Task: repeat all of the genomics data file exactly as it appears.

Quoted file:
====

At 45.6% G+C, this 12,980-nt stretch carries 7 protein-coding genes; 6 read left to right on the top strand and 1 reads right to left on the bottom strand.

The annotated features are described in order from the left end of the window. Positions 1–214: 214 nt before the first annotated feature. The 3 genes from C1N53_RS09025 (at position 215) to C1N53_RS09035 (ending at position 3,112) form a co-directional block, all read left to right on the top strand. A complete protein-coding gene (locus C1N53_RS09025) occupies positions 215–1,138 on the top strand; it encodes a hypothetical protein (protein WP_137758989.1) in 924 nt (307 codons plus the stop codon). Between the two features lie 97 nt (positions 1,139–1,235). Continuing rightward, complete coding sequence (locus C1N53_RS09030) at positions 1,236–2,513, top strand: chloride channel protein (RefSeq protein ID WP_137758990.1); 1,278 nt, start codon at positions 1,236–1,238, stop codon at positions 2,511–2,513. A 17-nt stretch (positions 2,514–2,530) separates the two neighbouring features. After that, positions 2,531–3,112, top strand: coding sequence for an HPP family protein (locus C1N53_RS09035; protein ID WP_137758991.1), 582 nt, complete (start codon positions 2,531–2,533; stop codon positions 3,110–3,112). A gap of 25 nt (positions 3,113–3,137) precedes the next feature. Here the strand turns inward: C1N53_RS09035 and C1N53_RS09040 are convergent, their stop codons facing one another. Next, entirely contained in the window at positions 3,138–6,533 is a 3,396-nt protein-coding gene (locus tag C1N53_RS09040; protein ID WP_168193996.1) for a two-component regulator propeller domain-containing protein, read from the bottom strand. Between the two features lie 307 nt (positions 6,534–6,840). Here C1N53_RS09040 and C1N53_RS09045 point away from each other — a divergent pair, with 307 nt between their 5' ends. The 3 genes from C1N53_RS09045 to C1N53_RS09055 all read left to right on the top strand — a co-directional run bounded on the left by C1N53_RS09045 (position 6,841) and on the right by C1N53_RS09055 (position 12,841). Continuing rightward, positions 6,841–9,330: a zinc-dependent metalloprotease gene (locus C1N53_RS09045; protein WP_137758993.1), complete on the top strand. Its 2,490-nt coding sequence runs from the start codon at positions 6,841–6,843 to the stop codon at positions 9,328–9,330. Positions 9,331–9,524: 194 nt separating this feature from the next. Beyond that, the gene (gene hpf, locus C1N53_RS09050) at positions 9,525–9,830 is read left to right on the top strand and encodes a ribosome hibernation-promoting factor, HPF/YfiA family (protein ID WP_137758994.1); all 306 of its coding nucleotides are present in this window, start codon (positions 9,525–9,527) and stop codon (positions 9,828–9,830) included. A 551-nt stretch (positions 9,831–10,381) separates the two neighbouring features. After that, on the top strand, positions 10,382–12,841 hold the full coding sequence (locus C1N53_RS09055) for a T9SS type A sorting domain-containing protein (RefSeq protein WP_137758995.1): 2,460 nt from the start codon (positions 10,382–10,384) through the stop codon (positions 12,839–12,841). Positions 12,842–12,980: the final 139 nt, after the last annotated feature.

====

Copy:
At 45.6% G+C, this 12,980-nt stretch carries 7 protein-coding genes; 6 read left to right on the top strand and 1 reads right to left on the bottom strand.

The annotated features are described in order from the left end of the window. Positions 1–214: 214 nt before the first annotated feature. The 3 genes from C1N53_RS09025 (at position 215) to C1N53_RS09035 (ending at position 3,112) form a co-directional block, all read left to right on the top strand. A complete protein-coding gene (locus C1N53_RS09025) occupies positions 215–1,138 on the top strand; it encodes a hypothetical protein (protein WP_137758989.1) in 924 nt (307 codons plus the stop codon). Between the two features lie 97 nt (positions 1,139–1,235). Continuing rightward, complete coding sequence (locus C1N53_RS09030) at positions 1,236–2,513, top strand: chloride channel protein (RefSeq protein ID WP_137758990.1); 1,278 nt, start codon at positions 1,236–1,238, stop codon at positions 2,511–2,513. A 17-nt stretch (positions 2,514–2,530) separates the two neighbouring features. After that, positions 2,531–3,112, top strand: coding sequence for an HPP family protein (locus C1N53_RS09035; protein ID WP_137758991.1), 582 nt, complete (start codon positions 2,531–2,533; stop codon positions 3,110–3,112). A gap of 25 nt (positions 3,113–3,137) precedes the next feature. Here the strand turns inward: C1N53_RS09035 and C1N53_RS09040 are convergent, their stop codons facing one another. Next, entirely contained in the window at positions 3,138–6,533 is a 3,396-nt protein-coding gene (locus tag C1N53_RS09040; protein ID WP_168193996.1) for a two-component regulator propeller domain-containing protein, read from the bottom strand. Between the two features lie 307 nt (positions 6,534–6,840). Here C1N53_RS09040 and C1N53_RS09045 point away from each other — a divergent pair, with 307 nt between their 5' ends. The 3 genes from C1N53_RS09045 to C1N53_RS09055 all read left to right on the top strand — a co-directional run bounded on the left by C1N53_RS09045 (position 6,841) and on the right by C1N53_RS09055 (position 12,841). Continuing rightward, positions 6,841–9,330: a zinc-dependent metalloprotease gene (locus C1N53_RS09045; protein WP_137758993.1), complete on the top strand. Its 2,490-nt coding sequence runs from the start codon at positions 6,841–6,843 to the stop codon at positions 9,328–9,330. Positions 9,331–9,524: 194 nt separating this feature from the next. Beyond that, the gene (gene hpf, locus C1N53_RS09050) at positions 9,525–9,830 is read left to right on the top strand and encodes a ribosome hibernation-promoting factor, HPF/YfiA family (protein ID WP_137758994.1); all 306 of its coding nucleotides are present in this window, start codon (positions 9,525–9,527) and stop codon (positions 9,828–9,830) included. A 551-nt stretch (positions 9,831–10,381) separates the two neighbouring features. After that, on the top strand, positions 10,382–12,841 hold the full coding sequence (locus C1N53_RS09055) for a T9SS type A sorting domain-containing protein (RefSeq protein WP_137758995.1): 2,460 nt from the start codon (positions 10,382–10,384) through the stop codon (positions 12,839–12,841). Positions 12,842–12,980: the final 139 nt, after the last annotated feature.